Facing Diabetic Retinopathy Head-On

Medically Reviewed by Whitney Seltman, OD on October 05, 2022
5 min read

By Chelcie Rice, as told to Hallie Levine

I learned I had diabetic retinopathy in 2004. Unfortunately, my diagnosis came a little too late, and I lost most of the vision in my right eye. Today, when I do advocacy work, I stress how important it is to stay up to date on your eye exams. It could save your sight, literally. Here’s what I want others with diabetic retinopathy to know.

When I was diagnosed, I had a lot of self-loathing. I’d noticed symptoms months earlier, when I bent over to pick something up and noticed black jellyfish-like streaks that drizzled down my left eye. I went to a local eyeglass shop for an eye exam from an optometrist, who told me I needed to see a retina specialist.

Unfortunately, I didn’t have health insurance at the time, so I put it off. Eventually, my symptoms got so bad that I had no choice. I needed a vitrectomy, which is a surgical procedure where the surgeon makes a tiny incision in your eye to drain blood from the middle of the eye and remove scar tissue that tugs on the retina. A year later, I had to have the same procedure done on my right eye, but it was too late. My retina completely detached, and I lost most of my vision.

I blamed myself, which seems ridiculous now. It wasn’t my fault that I couldn’t afford to pay for my medical care. But for those first few years after my eye surgeries, I lived in the fear of it happening again. If I lost the vision in my left eye, I’d be pretty much left blind. That stress is almost impossible to carry. You can’t live your life on pins and needles. I had to learn to push forward. One of the ways I did that was to begin taking my diabetes more seriously than I had in years past. I knew that if I got my blood sugars under better control, I would have less risk of other health complications, including loss of vision. 

Thankfully, I can continue to do most day-to-day activities, with some modifications. While I can no longer read with my right eye, my vision is still good enough that I can drive and go to my day job at a credit union. My left eye is 20/20, but my right eye only has about 10% of its vision. That means when I look at something on my right, it’s very blurry, so much so that it’s like looking through a distorted mirror. There are also large patches of dark spots. I try not to put myself in positions where I have to drive at night, and when I do, I practice the route over and over during daylight hours so I know exactly where I’m going.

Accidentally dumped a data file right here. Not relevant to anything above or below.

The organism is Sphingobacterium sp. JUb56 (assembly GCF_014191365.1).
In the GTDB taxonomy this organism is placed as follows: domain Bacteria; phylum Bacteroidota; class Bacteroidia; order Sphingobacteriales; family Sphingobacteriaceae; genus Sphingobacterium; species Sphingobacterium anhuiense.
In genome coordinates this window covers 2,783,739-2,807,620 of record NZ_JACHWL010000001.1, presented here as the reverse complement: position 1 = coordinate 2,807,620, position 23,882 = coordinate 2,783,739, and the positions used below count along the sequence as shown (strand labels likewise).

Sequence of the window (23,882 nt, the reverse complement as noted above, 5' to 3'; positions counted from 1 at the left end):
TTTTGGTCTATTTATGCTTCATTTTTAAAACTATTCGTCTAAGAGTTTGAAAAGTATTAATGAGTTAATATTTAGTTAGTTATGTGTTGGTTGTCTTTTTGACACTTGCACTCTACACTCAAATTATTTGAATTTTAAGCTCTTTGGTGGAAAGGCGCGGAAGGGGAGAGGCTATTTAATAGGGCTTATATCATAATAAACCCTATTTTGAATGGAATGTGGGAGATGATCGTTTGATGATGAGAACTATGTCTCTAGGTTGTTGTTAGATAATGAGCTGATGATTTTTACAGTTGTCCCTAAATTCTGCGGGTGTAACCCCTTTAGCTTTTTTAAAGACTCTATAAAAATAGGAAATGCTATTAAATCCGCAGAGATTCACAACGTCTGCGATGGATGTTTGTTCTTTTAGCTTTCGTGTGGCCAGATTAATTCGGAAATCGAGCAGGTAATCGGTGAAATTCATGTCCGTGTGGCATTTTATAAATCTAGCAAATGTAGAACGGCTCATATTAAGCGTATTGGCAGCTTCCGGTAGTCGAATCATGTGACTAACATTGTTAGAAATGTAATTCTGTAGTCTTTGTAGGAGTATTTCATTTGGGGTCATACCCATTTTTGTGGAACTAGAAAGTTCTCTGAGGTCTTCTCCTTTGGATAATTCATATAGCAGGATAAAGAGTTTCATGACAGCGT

It took me a while to wrap my head around the fact that I have a disability and as such, am entitled to certain work-related accommodations through the Americans with Disabilities Act. I’ve been up-front with employers about my vision, and my current job has provided a great deal of modifications -- for example, a large monitor for my computer so I can magnify my work.

A few months ago, I had a corneal erosion on my left eye. This is when the layer of cells on the surface of your cornea loosens. It’s very painful and can make your vision very blurry. My symptoms were always worse in the morning, so I couldn’t work for a few hours. But since it was related to my diabetes, I just filled out certain forms for my employer and it wasn’t counted against me. Don’t be afraid to ask for these accommodations. It’s your legal right to have them.

I’m a comedian, and for a long time I grappled with how much to tell my audience about both my diabetes and my diabetic retinopathy.  But a few years ago, I watched another comedian who lives with cancer open up about his disease on stage. He told me later that it was my responsibility to talk about my diabetes and my vision because you never know whom you’ll reach. He’s right. After my shows, people will come up to me and tell me their personal stories as well.

It helps smooth over some awkward moments too. Like the time in the middle of my act I walked too close to the edge of the stage and almost fell off.  It was only about an 8-inch drop, but when you’re almost blind in one eye, that’s really scary! I also always try to work some sort of diabetes joke into my act. I’ve even joked about my retina surgeries. It’s a way to educate people about diabetic retinopathy without them even realizing it.

When you have diabetes, you have got to stay on top of all your medical care. You see your endocrinologist every 3 months, your dentist at least twice a year, and foot and eye specialists at least once a year. Otherwise, little problems can become big ones, fast.

You also need to pay close attention to what’s going on with your eyes. People with diabetic retinopathy often see dark spots, or floaters, in their field of vision. I know all of my floaters well. But if I see something new, I pay close attention. If it doesn’t leave after a couple of days, I see my eye doctor. After two surgery scares, I’m not going to take any more chances.  

And remember, if you ever feel the need to beat yourself up about your vision, remind yourself: you didn’t do this, diabetes did. Every morning, I wake up, get out of bed, give myself time for my vision to clear, and take on another day. That’s all we as people with diabetes can do. We need to meet all our challenges head-on and commit to staying heathy.

Stay aware of your body -- including changes with your vision -- and then go out and live your best life. I’m still tossing around the idea of riding a motorcycle, for example. I’ve seen people with eye patches ride them, so why not? I might not be able to ride across the country on a Harley, but I can at least take a spin around town. Anything’s possible. Don’t let your diabetic retinopathy hold you back.